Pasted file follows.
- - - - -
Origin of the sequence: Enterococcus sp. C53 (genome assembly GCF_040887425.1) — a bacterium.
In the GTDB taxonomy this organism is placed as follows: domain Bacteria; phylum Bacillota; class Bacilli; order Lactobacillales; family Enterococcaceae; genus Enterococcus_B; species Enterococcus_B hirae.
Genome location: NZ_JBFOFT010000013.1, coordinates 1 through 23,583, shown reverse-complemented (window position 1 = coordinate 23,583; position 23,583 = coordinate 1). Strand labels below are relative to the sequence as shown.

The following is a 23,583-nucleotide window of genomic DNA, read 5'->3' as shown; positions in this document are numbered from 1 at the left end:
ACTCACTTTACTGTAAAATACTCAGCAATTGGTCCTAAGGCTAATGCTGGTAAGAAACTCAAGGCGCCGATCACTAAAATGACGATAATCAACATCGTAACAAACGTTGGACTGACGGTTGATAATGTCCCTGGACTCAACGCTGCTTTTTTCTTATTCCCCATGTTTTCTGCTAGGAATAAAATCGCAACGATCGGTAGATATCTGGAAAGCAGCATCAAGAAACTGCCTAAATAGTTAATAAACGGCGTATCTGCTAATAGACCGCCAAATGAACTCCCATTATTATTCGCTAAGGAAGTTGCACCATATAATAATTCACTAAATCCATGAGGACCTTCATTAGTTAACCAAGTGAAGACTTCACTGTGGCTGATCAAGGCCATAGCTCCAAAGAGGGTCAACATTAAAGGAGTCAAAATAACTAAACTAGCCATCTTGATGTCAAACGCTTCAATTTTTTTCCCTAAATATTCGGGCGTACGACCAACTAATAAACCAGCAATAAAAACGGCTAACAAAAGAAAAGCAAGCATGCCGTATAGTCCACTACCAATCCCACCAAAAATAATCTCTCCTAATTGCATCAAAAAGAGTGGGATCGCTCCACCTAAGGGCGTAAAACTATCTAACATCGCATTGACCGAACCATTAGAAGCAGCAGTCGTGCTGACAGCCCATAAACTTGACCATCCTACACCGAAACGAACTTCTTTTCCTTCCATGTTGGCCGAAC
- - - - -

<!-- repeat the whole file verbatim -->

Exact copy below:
Origin of the sequence: Enterococcus sp. C53 (genome assembly GCF_040887425.1) — a bacterium.
In the GTDB taxonomy this organism is placed as follows: domain Bacteria; phylum Bacillota; class Bacilli; order Lactobacillales; family Enterococcaceae; genus Enterococcus_B; species Enterococcus_B hirae.
Genome location: NZ_JBFOFT010000013.1, coordinates 1 through 23,583, shown reverse-complemented (window position 1 = coordinate 23,583; position 23,583 = coordinate 1). Strand labels below are relative to the sequence as shown.

The following is a 23,583-nucleotide window of genomic DNA, read 5'->3' as shown; positions in this document are numbered from 1 at the left end:
ACTCACTTTACTGTAAAATACTCAGCAATTGGTCCTAAGGCTAATGCTGGTAAGAAACTCAAGGCGCCGATCACTAAAATGACGATAATCAACATCGTAACAAACGTTGGACTGACGGTTGATAATGTCCCTGGACTCAACGCTGCTTTTTTCTTATTCCCCATGTTTTCTGCTAGGAATAAAATCGCAACGATCGGTAGATATCTGGAAAGCAGCATCAAGAAACTGCCTAAATAGTTAATAAACGGCGTATCTGCTAATAGACCGCCAAATGAACTCCCATTATTATTCGCTAAGGAAGTTGCACCATATAATAATTCACTAAATCCATGAGGACCTTCATTAGTTAACCAAGTGAAGACTTCACTGTGGCTGATCAAGGCCATAGCTCCAAAGAGGGTCAACATTAAAGGAGTCAAAATAACTAAACTAGCCATCTTGATGTCAAACGCTTCAATTTTTTTCCCTAAATATTCGGGCGTACGACCAACTAATAAACCAGCAATAAAAACGGCTAACAAAAGAAAAGCAAGCATGCCGTATAGTCCACTACCAATCCCACCAAAAATAATCTCTCCTAATTGCATCAAAAAGAGTGGGATCGCTCCACCTAAGGGCGTAAAACTATCTAACATCGCATTGACCGAACCATTAGAAGCAGCAGTCGTGCTGACAGCCCATAAACTTGACCATCCTACACCGAAACGAACTTCTTTTCCTTCCATGTTGGCCGAAC